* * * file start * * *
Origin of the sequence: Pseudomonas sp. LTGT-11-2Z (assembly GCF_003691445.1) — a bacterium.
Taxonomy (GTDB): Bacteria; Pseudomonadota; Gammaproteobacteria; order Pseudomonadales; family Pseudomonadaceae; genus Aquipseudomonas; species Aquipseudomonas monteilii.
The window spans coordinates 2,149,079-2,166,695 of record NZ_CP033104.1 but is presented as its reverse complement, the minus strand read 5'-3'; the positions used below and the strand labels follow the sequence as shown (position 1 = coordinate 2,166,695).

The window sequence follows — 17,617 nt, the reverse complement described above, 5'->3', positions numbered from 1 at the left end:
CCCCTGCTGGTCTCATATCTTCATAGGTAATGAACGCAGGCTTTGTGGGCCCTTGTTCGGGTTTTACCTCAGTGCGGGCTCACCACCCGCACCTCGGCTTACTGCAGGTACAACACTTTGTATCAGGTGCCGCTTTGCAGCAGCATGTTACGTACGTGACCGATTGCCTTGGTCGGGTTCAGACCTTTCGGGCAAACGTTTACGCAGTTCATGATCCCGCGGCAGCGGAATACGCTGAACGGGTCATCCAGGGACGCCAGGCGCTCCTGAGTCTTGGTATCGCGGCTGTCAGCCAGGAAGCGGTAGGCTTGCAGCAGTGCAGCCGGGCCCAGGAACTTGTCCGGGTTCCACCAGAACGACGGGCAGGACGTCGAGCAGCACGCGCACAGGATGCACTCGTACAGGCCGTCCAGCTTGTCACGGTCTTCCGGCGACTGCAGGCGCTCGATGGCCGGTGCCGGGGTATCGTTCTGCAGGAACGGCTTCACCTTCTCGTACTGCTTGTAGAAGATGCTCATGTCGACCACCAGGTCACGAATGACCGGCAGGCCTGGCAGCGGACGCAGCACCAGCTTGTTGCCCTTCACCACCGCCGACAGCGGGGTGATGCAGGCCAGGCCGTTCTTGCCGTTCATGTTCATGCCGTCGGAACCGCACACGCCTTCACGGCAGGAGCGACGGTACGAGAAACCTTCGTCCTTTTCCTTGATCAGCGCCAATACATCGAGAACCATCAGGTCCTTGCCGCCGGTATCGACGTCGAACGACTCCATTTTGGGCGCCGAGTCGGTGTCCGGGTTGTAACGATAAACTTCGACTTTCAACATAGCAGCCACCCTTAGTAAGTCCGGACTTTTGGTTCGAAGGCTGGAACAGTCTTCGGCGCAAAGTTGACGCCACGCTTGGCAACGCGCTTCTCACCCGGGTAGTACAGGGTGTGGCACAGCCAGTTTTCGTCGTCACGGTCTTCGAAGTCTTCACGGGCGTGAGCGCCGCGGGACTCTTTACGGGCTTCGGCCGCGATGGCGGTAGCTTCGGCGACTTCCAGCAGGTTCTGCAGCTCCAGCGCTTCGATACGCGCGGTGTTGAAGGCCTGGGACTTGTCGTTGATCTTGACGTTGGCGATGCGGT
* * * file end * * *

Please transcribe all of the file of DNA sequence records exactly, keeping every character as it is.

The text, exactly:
Origin of the sequence: Pseudomonas sp. LTGT-11-2Z (assembly GCF_003691445.1) — a bacterium.
Taxonomy (GTDB): Bacteria; Pseudomonadota; Gammaproteobacteria; order Pseudomonadales; family Pseudomonadaceae; genus Aquipseudomonas; species Aquipseudomonas monteilii.
The window spans coordinates 2,149,079-2,166,695 of record NZ_CP033104.1 but is presented as its reverse complement, the minus strand read 5'-3'; the positions used below and the strand labels follow the sequence as shown (position 1 = coordinate 2,166,695).

The window sequence follows — 17,617 nt, the reverse complement described above, 5'->3', positions numbered from 1 at the left end:
CCCCTGCTGGTCTCATATCTTCATAGGTAATGAACGCAGGCTTTGTGGGCCCTTGTTCGGGTTTTACCTCAGTGCGGGCTCACCACCCGCACCTCGGCTTACTGCAGGTACAACACTTTGTATCAGGTGCCGCTTTGCAGCAGCATGTTACGTACGTGACCGATTGCCTTGGTCGGGTTCAGACCTTTCGGGCAAACGTTTACGCAGTTCATGATCCCGCGGCAGCGGAATACGCTGAACGGGTCATCCAGGGACGCCAGGCGCTCCTGAGTCTTGGTATCGCGGCTGTCAGCCAGGAAGCGGTAGGCTTGCAGCAGTGCAGCCGGGCCCAGGAACTTGTCCGGGTTCCACCAGAACGACGGGCAGGACGTCGAGCAGCACGCGCACAGGATGCACTCGTACAGGCCGTCCAGCTTGTCACGGTCTTCCGGCGACTGCAGGCGCTCGATGGCCGGTGCCGGGGTATCGTTCTGCAGGAACGGCTTCACCTTCTCGTACTGCTTGTAGAAGATGCTCATGTCGACCACCAGGTCACGAATGACCGGCAGGCCTGGCAGCGGACGCAGCACCAGCTTGTTGCCCTTCACCACCGCCGACAGCGGGGTGATGCAGGCCAGGCCGTTCTTGCCGTTCATGTTCATGCCGTCGGAACCGCACACGCCTTCACGGCAGGAGCGACGGTACGAGAAACCTTCGTCCTTTTCCTTGATCAGCGCCAATACATCGAGAACCATCAGGTCCTTGCCGCCGGTATCGACGTCGAACGACTCCATTTTGGGCGCCGAGTCGGTGTCCGGGTTGTAACGATAAACTTCGACTTTCAACATAGCAGCCACCCTTAGTAAGTCCGGACTTTTGGTTCGAAGGCTGGAACAGTCTTCGGCGCAAAGTTGACGCCACGCTTGGCAACGCGCTTCTCACCCGGGTAGTACAGGGTGTGGCACAGCCAGTTTTCGTCGTCACGGTCTTCGAAGTCTTCACGGGCGTGAGCGCCGCGGGACTCTTTACGGGCTTCGGCCGCGATGGCGGTAGCTTCGGCGACTTCCAGCAGGTTCTGCAGCTCCAGCGCTTCGATACGCGCGGTGTTGAAGGCCTGGGACTTGTCGTTGATCTTGACGTTGGCGATGCGGT